Tips to prevent ransomware:
- Securely back up your data frequently (maintaining adequate backups allows for the ability to restore systems without needing to deal with the cyber criminals)
- Never pay the ransom (often times the cyber criminals will not decrypt systems after the ransom is paid. Also, by paying the cyber criminals, it motivates them to continue attacking other victims)
- Always keep browsers and operating systems current (maintaining systems with the most up to date software helps protect against potential attacks)
- Follow tips above regarding phishing attacks (ransomware attacks are often deployed through phishing attacks)
Data Breaches / Back Ups
A data breach is a general term for someone gaining access to your information. This can include your emails, banking information, and social security numbers. In the wrong hands, with your personal information, scammers can wreak havoc on your financial situation. One of the best ways to protect from ransomware when a data breach occurs is to continually back up your sensitive information correctly. Moving these irreplaceable data files to a safe encrypted external hard drive or a cloud-based service can be priceless. If a data breach occurs, stay calm and keep your common sense. Attempt to identify which accounts were hacked and if possible, change the password to these accounts immediately. Continue to watch your financial records, if anything seems off freeze your accounts without delay by informing the institution of your situation. They can and are prepared to help.
Passwords/ Multi-Factor Authentication
One of the easiest ways to protect yourself from an external data breach is to have a strong password. Many people hate having to remember passwords because it is a challenge. For obvious reasons using the same password and username combination across applications and systems can be detrimental in the case that a data breach occurs. This gives scammers access not only to the account they hacked but potentially to all your other accounts with this same password credential. A good password should be:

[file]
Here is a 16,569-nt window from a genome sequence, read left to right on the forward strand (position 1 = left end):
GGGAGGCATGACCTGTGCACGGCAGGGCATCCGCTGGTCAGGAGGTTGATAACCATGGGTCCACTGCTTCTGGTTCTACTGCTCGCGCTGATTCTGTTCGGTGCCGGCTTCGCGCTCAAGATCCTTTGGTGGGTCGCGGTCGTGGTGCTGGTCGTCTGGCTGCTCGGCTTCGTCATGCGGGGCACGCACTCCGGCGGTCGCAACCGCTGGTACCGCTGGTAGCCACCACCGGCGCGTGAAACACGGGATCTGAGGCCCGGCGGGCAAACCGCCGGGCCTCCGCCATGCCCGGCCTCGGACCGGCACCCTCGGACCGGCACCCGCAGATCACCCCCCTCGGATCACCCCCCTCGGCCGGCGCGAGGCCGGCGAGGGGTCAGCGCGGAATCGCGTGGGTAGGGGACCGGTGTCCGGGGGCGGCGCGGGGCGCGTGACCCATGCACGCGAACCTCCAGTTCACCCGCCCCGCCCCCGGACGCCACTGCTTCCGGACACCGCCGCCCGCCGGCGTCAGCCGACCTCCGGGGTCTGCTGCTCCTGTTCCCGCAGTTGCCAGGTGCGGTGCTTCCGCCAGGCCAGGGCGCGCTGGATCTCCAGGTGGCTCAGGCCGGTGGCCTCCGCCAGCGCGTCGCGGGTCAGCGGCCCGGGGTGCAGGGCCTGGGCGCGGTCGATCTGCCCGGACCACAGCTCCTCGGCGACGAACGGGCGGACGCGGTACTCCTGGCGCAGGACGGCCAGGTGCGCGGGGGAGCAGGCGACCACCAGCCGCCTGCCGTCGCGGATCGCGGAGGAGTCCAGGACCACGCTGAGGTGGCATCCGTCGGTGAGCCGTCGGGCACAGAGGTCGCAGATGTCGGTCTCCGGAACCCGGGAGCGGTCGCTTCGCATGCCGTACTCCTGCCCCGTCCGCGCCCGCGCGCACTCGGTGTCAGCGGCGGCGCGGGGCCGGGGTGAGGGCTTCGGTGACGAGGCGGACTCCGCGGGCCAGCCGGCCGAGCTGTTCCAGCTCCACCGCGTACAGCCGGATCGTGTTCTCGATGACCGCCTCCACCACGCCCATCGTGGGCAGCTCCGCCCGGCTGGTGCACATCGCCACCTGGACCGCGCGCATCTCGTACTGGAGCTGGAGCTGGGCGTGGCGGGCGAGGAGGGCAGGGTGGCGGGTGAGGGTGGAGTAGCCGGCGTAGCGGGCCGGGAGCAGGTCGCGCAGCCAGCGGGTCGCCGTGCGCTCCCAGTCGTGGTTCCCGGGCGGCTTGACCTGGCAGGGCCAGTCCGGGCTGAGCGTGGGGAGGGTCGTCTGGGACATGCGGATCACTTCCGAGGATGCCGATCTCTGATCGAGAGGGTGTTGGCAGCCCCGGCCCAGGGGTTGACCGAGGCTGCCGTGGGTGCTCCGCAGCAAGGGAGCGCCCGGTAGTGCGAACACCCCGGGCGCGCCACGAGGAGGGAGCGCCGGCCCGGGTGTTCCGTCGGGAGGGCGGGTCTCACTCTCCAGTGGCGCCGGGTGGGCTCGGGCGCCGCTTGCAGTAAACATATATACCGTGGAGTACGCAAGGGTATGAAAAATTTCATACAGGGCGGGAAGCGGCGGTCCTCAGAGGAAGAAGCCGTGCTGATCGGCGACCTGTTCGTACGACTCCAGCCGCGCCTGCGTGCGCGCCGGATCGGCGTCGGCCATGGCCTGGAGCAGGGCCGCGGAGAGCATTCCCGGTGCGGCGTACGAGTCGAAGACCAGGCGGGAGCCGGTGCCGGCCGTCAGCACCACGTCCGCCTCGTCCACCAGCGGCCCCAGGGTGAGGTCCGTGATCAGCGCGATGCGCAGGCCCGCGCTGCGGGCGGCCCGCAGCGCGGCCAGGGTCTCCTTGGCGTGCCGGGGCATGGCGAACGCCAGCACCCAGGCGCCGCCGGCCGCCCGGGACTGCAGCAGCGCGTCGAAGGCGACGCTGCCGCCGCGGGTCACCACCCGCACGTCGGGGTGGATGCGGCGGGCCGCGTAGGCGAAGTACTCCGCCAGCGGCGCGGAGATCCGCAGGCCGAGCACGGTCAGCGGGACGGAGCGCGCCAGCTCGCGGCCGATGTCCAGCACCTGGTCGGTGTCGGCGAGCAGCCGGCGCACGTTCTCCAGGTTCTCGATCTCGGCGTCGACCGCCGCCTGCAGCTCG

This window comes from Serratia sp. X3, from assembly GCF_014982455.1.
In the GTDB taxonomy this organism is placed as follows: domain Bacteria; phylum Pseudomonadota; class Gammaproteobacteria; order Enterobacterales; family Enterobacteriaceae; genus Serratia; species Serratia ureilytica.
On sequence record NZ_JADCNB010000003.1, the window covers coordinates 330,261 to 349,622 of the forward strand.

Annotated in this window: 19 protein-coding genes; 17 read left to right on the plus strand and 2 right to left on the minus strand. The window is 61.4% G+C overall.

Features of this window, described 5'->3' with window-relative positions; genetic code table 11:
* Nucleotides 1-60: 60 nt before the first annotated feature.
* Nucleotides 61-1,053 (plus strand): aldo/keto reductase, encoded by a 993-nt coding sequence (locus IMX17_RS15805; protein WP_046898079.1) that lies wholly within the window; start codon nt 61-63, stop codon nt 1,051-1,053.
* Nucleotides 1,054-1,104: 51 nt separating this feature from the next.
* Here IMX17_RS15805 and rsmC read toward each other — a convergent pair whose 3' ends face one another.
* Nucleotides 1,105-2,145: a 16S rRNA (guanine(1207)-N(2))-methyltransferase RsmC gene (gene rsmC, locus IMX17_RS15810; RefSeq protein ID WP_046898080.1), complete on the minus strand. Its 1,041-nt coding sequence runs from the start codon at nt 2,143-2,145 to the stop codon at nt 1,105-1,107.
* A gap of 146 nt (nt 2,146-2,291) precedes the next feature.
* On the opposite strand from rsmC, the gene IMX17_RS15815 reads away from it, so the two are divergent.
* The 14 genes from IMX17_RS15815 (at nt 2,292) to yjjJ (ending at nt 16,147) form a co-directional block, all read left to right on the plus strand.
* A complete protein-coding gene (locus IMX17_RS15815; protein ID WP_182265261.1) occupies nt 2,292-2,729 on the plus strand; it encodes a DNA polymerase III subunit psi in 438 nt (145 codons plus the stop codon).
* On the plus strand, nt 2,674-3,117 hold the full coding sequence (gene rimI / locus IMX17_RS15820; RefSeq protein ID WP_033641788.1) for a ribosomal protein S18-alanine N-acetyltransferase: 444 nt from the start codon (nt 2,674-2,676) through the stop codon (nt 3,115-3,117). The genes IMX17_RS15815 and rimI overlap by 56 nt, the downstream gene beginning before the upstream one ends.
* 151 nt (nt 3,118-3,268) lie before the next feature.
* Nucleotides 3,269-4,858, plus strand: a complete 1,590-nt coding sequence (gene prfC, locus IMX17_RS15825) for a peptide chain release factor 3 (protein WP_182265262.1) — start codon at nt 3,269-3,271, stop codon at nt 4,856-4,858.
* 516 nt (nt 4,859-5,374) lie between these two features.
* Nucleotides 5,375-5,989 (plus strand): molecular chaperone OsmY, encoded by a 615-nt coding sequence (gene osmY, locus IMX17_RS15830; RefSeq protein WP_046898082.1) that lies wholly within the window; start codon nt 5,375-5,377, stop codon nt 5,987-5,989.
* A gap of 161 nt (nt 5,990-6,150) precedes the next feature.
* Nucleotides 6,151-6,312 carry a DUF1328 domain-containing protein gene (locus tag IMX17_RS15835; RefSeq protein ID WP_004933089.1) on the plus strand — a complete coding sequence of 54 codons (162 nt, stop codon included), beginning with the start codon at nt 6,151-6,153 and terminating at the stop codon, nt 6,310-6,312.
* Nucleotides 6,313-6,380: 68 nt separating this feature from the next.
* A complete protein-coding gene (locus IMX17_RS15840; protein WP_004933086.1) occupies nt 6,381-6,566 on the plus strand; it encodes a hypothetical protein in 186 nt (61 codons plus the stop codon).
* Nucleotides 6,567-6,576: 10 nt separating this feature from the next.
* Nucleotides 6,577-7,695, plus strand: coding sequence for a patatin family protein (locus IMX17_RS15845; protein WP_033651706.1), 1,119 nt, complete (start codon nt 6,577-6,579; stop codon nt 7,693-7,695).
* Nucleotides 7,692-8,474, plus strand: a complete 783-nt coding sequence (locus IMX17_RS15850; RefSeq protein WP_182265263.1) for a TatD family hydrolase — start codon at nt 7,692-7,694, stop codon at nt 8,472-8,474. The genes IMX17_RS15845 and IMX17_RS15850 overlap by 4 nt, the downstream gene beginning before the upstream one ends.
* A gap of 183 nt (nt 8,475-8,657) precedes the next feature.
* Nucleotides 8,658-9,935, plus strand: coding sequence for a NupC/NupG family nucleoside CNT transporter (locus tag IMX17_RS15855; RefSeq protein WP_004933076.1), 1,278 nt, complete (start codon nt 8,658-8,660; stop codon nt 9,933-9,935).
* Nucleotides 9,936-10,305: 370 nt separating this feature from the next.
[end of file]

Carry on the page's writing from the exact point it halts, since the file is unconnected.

- Long (12 characters is recommended)
- Have upper and lowercase symbols as well as numbers and special characters ($#!*)
- Avoid using common phrases like “password” or personal information that can be easily accessed, such as your birthday
An easy way to keep track of these long unique passwords is through password managers. Many phones have this feature built-in, but there are other programs you can download to your computer to keep track of these as well. This way one password can access all the passwords you use regularly. The last tip would be to utilize multi-factor authentication when you can. This will send you a code or a text to make sure it is you accessing your information. It is like a revolving password that is truly unique every time you use it.
The best time to think about cybersecurity is before you are ever in danger. Being proactive and making sure your systems are updated and secure may further protect you and your family from these fraudsters. A few highlighted tips include:
- Update and create strong passwords
- Keep your electronics updated
- Check to make sure you have a strong anti-malware software
- Back up your data
- Do not trust or click unknown links
Continue to remain vigilant, by following these steps you can help protect yourself and your information from cyber criminals. Please reach out if you see any abnormal activity or receive correspondence that does not seem right. We would much rather spend the time making sure your accounts are secure than to find out the hard way there has been a breach.